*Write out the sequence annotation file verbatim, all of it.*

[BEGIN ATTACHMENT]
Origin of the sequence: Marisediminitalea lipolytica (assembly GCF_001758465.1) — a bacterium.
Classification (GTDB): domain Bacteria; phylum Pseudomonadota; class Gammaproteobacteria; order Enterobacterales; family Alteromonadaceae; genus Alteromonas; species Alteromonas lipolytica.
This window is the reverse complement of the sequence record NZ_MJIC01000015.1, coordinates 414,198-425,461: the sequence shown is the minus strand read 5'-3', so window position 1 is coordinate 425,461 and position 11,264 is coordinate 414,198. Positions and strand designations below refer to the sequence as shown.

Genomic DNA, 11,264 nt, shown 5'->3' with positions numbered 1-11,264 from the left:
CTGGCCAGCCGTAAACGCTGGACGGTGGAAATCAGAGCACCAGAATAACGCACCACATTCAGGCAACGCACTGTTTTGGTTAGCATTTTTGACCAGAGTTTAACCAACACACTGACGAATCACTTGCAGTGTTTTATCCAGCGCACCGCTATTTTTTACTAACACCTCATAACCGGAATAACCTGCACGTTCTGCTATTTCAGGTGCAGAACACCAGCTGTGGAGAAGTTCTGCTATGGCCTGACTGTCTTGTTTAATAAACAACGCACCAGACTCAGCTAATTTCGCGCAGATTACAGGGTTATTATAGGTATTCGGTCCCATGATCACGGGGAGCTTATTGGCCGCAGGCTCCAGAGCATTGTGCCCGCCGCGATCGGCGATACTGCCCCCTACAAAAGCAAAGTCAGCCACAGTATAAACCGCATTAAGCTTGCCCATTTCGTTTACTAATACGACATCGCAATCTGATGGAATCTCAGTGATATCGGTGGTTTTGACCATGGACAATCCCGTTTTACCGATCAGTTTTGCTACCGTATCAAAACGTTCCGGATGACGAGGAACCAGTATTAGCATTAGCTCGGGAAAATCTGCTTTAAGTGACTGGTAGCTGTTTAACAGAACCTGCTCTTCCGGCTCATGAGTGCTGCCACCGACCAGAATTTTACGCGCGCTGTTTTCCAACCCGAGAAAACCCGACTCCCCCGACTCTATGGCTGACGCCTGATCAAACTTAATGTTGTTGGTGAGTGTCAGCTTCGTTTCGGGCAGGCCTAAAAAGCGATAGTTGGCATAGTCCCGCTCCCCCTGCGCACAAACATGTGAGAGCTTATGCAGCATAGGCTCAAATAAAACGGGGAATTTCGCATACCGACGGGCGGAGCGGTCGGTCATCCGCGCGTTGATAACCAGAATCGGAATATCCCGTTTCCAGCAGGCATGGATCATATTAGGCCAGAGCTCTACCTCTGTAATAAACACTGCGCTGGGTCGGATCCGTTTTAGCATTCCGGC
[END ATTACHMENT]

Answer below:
Origin of the sequence: Marisediminitalea lipolytica (assembly GCF_001758465.1) — a bacterium.
Classification (GTDB): domain Bacteria; phylum Pseudomonadota; class Gammaproteobacteria; order Enterobacterales; family Alteromonadaceae; genus Alteromonas; species Alteromonas lipolytica.
This window is the reverse complement of the sequence record NZ_MJIC01000015.1, coordinates 414,198-425,461: the sequence shown is the minus strand read 5'-3', so window position 1 is coordinate 425,461 and position 11,264 is coordinate 414,198. Positions and strand designations below refer to the sequence as shown.

Genomic DNA, 11,264 nt, shown 5'->3' with positions numbered 1-11,264 from the left:
CTGGCCAGCCGTAAACGCTGGACGGTGGAAATCAGAGCACCAGAATAACGCACCACATTCAGGCAACGCACTGTTTTGGTTAGCATTTTTGACCAGAGTTTAACCAACACACTGACGAATCACTTGCAGTGTTTTATCCAGCGCACCGCTATTTTTTACTAACACCTCATAACCGGAATAACCTGCACGTTCTGCTATTTCAGGTGCAGAACACCAGCTGTGGAGAAGTTCTGCTATGGCCTGACTGTCTTGTTTAATAAACAACGCACCAGACTCAGCTAATTTCGCGCAGATTACAGGGTTATTATAGGTATTCGGTCCCATGATCACGGGGAGCTTATTGGCCGCAGGCTCCAGAGCATTGTGCCCGCCGCGATCGGCGATACTGCCCCCTACAAAAGCAAAGTCAGCCACAGTATAAACCGCATTAAGCTTGCCCATTTCGTTTACTAATACGACATCGCAATCTGATGGAATCTCAGTGATATCGGTGGTTTTGACCATGGACAATCCCGTTTTACCGATCAGTTTTGCTACCGTATCAAAACGTTCCGGATGACGAGGAACCAGTATTAGCATTAGCTCGGGAAAATCTGCTTTAAGTGACTGGTAGCTGTTTAACAGAACCTGCTCTTCCGGCTCATGAGTGCTGCCACCGACCAGAATTTTACGCGCGCTGTTTTCCAACCCGAGAAAACCCGACTCCCCCGACTCTATGGCTGACGCCTGATCAAACTTAATGTTGTTGGTGAGTGTCAGCTTCGTTTCGGGCAGGCCTAAAAAGCGATAGTTGGCATAGTCCCGCTCCCCCTGCGCACAAACATGTGAGAGCTTATGCAGCATAGGCTCAAATAAAACGGGGAATTTCGCATACCGACGGGCGGAGCGGTCGGTCATCCGCGCGTTGATAACCAGAATCGGAATATCCCGTTTCCAGCAGGCATGGATCATATTAGGCCAGAGCTCTACCTCTGTAATAAACACTGCGCTGGGTCGGATCCGTTTTAGCATTCCGGC